I might be a little bit nuts. Last week, I went on a trip, my favorite kind of trip. Fly to Albuquerque, get picked up, ride to santa fe, sleep six hours, pick up a rental car, drive to oklahoma. Sleep 7 hours, hang out with my Dad for the first time in a year. Hang out with my friend KJ, also first time in at least a year. Sleep four hours. Drive to texas, stop in a rest area and sleep half an hour. Drive the rest of the way back to Santa Fe, arriving after the rental car place closes. Go sleep for 8 hours, return the rental car key, have breakfast, drive to abq again, get on a plane, and fly home. if that sounds like a whirlwind, it definitely was. I spent more time in transit in those five days than I did sleeping, and at least 17 hours driving.
A normal person would have thought ‘three days in santa fe, great! I can have all the green chile breakfast burritos I want.’ Me, though, I thought, ‘huh, that’s only an 8 hour drive from OKC, I can get a car and see people there too.’
On the drive east, I was thinking of it as “Matt’s Quixotic Adventure” because, firstly, there are a lot of windmills in eastern new mexico and the texas panhandle, which I learned is called the llano estacado, and not a lot besides that. There are signs for the big steak in Amarillo, roadside attractions, and one large cross. A lot of cows in one spot, and a lot of grass (the brown kind you don’t smoke). If you’re lucky, there are good clouds; sometimes, if you’re luckier, you’ll see herds of antelope on the western edge of the Llano.
Also, COVID ruined a bunch of our travel plans last year. Our visit to Oklahoma City to see relatives for 2021/2022 Winter break was marred by a couple different exposures that meant I didn’t get to see anyone we’d come to see. Sophie was a little luckier, but only because we saw her family on day one of the trip, outside, on an unseasonably warm day. Then, this last thanksgiving, Sophie’s mom got COVID and had to cancel her trip out to see us. So this trip (5 days start to finish) was to make up for all that and see everyone for at least a few hours.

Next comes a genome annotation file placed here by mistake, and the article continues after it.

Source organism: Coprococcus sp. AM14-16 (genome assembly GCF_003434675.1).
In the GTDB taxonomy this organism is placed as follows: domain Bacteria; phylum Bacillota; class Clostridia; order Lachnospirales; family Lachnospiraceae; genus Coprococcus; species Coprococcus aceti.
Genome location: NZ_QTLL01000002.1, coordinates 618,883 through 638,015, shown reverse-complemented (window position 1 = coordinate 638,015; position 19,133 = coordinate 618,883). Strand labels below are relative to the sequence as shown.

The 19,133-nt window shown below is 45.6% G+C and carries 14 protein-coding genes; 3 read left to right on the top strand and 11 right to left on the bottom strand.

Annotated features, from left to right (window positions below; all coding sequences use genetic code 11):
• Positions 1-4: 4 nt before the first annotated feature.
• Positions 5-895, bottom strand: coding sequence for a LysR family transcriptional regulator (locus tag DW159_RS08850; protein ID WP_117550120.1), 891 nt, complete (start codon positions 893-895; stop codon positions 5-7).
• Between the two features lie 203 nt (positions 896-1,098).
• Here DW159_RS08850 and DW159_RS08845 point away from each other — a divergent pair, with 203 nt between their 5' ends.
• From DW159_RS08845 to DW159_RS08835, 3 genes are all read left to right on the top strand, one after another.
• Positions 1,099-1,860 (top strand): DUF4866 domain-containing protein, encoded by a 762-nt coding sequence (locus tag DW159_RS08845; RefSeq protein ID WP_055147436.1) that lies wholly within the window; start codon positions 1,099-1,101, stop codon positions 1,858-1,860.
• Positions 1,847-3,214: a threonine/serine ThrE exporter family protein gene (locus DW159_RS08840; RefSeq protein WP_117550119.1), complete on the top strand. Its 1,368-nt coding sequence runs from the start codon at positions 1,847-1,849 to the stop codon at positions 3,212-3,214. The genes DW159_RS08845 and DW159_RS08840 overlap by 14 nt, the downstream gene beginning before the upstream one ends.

But something else about this trip appealed to me, and that’s the very thin margins it operated on. This occurred to me on the drive west, as I was leaving Oklahoma City on four hours’ sleep. The whole trip was like a Rube Goldberg machine, where if everything goes just right, there aren’t any problems and it’s sort of amazing to see the toast get buttered or whatever at the end of all the steps.
What actually happened was there was a drift away from the plan, minute by minute. For example, the second day, I got the car and then went to Meow Wolf with Sophie, dropped her off at her mom’s place, then got on the road maybe half an hour later than I wanted to. That drive was pretty uneventful; good clouds, a nice sunset (see pictures). I lost an hour when I crossed the border into Texas (because time zones). Smooth sailing and I got to my Dad’s house around 11:30pm instead of 10. I sat in the living room for a minute, and after we talked for just a minute, he said, “Oh, you’re that tired, let’s just go to bed,” and I was so exhausted I just did.
Before I know it, it’s 36 hours later and I’m back out at the edge of what’s possible, driving into the night, vents blowing cold air, tense from all the adrenaline metabolites and cortisol and caffeine and b vitamins and whatever the hell ‘taurine’ is.
It’s not a good place to be, but it’s a place I feel at home. I’m fully aware of how silly it is. The silliness is part of what appeals to me, too. I could easily have planned a trip that had more days in it (except I don’t have more time off to use), but something about adding those extra margins, padding for safety, would have removed all the fun. Well, not all the fun, because the parts where I got to see family and friends were the point of the trip and fun in and of themselves, but adding that extra edge just makes the time I had with them a little bit brighter. Feels sharper, somehow. It’s not to see if I’m ‘up to the challenge’ or anything macho, it’s just to see what happens. The edges are where the interesting things happen, after all.